Tuesday, June 24, 2014

The House On Blackberry Hill

A couple years ago Donna Alward e-mailed me about reviewing one of her Harlequin Romance titles.  I get a lot of review requests and being a one-woman blog I cannot possibly accept all of them. However, loving category romance like I do, and finding new-to-me authors within that universe is always something that flips my switch.  What happened after me saying "sure, I'll try it" has developed into me reading many of her books.  Many, many, many of her books.  While still in the Harlequin stable (although now with the American line), she's signed on with St. Martin's for her first single title series.  The House on Blackberry Hill is a small town romance (because, of course it is) and the first in a trilogy (because, of course it is).

Abby Foster finds herself in Jewell Cove, Maine looking for answers.  Her mother a "free spirit," her father dead, Abby was raised by her grandmother (also, now dead).  She always believed it was just her and Gran.  Then she inherits a crumbling mansion in Jewell Cove from a great-aunt she didn't know existed.  Her plan is to show up in the small town, sell the albatross as fast as humanly possible, and get on with her life.

Tom Arseneault is a local contractor and his dream has been to restore the Foster mansion to it's former glory.  A tall order since nobody has lived in the house for close to a decade.  Now the Foster heir is in town and he sees his chance to sell his services.  What he didn't expect was Abby Foster to be so pretty and so stubborn.  She's not exactly falling to her knees and thanking her lucky stars.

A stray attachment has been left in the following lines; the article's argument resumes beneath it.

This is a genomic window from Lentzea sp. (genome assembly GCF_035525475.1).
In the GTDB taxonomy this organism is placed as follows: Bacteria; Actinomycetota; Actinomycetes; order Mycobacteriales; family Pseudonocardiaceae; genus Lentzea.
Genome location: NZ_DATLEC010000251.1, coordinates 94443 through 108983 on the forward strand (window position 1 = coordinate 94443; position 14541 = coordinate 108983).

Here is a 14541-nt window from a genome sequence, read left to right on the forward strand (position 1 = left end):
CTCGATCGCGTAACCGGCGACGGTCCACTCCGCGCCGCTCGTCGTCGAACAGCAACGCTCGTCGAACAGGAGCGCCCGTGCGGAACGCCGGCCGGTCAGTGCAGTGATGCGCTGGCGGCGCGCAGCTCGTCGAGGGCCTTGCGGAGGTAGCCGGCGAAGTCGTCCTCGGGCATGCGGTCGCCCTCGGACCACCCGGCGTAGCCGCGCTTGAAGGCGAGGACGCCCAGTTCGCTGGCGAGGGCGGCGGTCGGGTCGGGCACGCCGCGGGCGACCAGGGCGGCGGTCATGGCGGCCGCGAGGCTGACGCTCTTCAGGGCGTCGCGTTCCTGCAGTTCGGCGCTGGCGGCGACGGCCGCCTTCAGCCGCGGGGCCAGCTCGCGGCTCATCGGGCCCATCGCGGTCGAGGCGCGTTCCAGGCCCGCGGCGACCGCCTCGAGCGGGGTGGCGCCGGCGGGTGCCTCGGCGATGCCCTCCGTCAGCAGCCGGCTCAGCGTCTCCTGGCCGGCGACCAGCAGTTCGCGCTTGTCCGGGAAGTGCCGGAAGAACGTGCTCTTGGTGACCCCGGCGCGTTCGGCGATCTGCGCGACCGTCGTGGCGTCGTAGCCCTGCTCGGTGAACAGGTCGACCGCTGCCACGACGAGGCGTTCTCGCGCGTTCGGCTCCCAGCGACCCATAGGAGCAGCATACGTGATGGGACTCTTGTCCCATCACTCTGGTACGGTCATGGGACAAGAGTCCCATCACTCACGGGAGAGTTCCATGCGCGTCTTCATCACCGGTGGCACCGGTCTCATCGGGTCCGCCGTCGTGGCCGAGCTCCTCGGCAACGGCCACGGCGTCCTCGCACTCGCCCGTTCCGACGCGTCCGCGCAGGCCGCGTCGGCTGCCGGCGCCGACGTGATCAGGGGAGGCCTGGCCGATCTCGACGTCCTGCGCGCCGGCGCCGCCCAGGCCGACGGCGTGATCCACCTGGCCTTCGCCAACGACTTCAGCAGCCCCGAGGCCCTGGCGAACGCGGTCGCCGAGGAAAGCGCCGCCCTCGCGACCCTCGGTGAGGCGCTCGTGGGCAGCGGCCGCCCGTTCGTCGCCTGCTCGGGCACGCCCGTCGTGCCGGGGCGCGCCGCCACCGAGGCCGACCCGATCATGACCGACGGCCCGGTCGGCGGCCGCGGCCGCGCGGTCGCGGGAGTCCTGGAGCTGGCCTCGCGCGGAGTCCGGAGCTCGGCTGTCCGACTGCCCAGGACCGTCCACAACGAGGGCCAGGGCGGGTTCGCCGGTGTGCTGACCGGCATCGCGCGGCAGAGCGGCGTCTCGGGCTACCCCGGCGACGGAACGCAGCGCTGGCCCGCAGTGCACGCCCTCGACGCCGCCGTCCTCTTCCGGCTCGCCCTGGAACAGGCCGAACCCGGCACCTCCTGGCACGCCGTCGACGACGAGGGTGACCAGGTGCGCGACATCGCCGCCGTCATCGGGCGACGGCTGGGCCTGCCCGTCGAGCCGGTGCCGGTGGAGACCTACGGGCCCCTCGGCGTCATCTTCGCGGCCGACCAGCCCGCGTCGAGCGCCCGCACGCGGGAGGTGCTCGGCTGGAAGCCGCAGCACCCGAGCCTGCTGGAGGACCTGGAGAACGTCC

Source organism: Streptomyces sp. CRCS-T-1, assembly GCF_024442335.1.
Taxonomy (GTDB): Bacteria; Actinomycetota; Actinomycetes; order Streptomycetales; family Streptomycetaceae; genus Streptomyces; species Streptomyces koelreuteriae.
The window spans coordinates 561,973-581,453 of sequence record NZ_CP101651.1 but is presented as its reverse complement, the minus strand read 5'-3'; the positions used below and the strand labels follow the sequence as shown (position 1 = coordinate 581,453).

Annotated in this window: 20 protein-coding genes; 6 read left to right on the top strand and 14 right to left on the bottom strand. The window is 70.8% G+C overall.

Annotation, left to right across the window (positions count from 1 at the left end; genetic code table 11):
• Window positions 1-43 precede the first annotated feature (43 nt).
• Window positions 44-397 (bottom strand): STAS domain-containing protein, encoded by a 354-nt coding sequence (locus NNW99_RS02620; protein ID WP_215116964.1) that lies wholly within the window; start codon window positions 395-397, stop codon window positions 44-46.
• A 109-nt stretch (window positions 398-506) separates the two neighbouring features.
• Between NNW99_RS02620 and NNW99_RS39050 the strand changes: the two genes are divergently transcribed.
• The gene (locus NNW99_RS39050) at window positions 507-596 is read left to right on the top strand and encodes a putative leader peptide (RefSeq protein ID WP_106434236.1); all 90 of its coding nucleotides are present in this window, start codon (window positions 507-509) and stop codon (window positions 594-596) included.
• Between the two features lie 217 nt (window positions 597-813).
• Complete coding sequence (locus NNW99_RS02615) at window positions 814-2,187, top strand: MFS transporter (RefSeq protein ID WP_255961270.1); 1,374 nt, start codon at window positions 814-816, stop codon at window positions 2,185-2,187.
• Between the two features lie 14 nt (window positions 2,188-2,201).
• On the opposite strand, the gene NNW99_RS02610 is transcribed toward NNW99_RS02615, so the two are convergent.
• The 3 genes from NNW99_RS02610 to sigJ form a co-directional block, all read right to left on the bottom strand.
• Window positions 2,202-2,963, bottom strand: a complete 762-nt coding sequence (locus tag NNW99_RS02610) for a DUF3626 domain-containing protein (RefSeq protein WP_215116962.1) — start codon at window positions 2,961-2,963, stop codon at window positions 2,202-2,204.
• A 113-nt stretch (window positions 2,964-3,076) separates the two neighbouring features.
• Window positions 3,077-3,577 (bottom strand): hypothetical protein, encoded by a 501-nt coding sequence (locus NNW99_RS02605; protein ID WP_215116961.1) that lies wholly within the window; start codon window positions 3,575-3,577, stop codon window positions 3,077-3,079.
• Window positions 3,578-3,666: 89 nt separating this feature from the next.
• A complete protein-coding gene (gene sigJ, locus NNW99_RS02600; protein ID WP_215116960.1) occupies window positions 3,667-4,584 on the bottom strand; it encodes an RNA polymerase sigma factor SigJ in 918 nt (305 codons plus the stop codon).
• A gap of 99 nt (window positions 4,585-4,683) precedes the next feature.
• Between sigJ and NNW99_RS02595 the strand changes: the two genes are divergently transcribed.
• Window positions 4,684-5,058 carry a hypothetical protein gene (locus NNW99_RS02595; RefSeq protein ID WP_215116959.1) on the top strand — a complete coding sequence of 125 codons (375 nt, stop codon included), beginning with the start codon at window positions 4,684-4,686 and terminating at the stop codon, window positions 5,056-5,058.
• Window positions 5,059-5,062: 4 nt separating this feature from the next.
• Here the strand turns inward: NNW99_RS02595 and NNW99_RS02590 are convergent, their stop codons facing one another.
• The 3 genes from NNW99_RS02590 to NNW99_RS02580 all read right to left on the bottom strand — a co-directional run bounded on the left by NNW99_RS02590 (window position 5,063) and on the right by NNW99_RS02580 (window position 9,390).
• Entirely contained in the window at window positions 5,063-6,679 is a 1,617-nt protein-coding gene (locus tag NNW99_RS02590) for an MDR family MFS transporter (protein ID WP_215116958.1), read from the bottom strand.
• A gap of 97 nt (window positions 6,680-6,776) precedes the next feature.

We all know where this is going, right?  Abby resists, but ultimately has to hire Tom for the job because 1) the place won't sell until it's in decent shape and 2) there's nobody else who can take on the job at that moment.  Given the mystery surrounding Abby's estranged family, plus a mansion in disrepair, there are also light (very light) Gothic tones to the story.  Plus, naturally Tom has his own baggage - all of it revolving around his estrangement from his cousin (oh, he might have been in love with the man's now-dead wife - minor detail that).

I'm a sucker for house stories, more than likely the result of reading too many Barbara Michaels and Victoria Holt books as a teen.  I also really liked the sub plot of Abby finding out the history of the family she didn't realize she had.  What I was less enthralled with was the ghost angle.  Yep, Abby finds her answers thanks to ghostly spirits.  I have never been a fan of ghosts (and believe me finding Gothics as a kid with no woo-woo in them was a TALL order!).  They always feel like short-cuts to me, and that's definitely how it comes off in this story.  Instead of having Abby do the snooping on her own, of getting her hands dirty ripping the house apart to solve the "mystery" - poof!  There's a friendly ghost to point her in the right direction.  Blah.  Chalk this one up to Wendy inhaling suspense novels in her pre-romance days.  I like mysteries where the "real people" have to do all the work.

This is a small town romance, so naturally we have a lot of secondary characters and cutesy atmosphere as the back-drop.  Most of this was pretty standard fare that will make small town fans happy, but probably won't sway the curmudgeons.  Tom's baggage is well done, and while being in love with his cousin's wife should have him coming off looking like a douche, Alward avoids that landmine by putting some thought into the love triangle.

What I was left with was a pleasant story.  I wasn't madly in love with it, but it was readable and kept me entertained during some recent traveling I did.  I'm not sitting on the edge of my seat dying to get the next book in the series, but I know I'll read it all the same.  There was enough on the page here to keep me happily chugging along.  If you adore small town romances this is a good one to try.

Final Grade = C+

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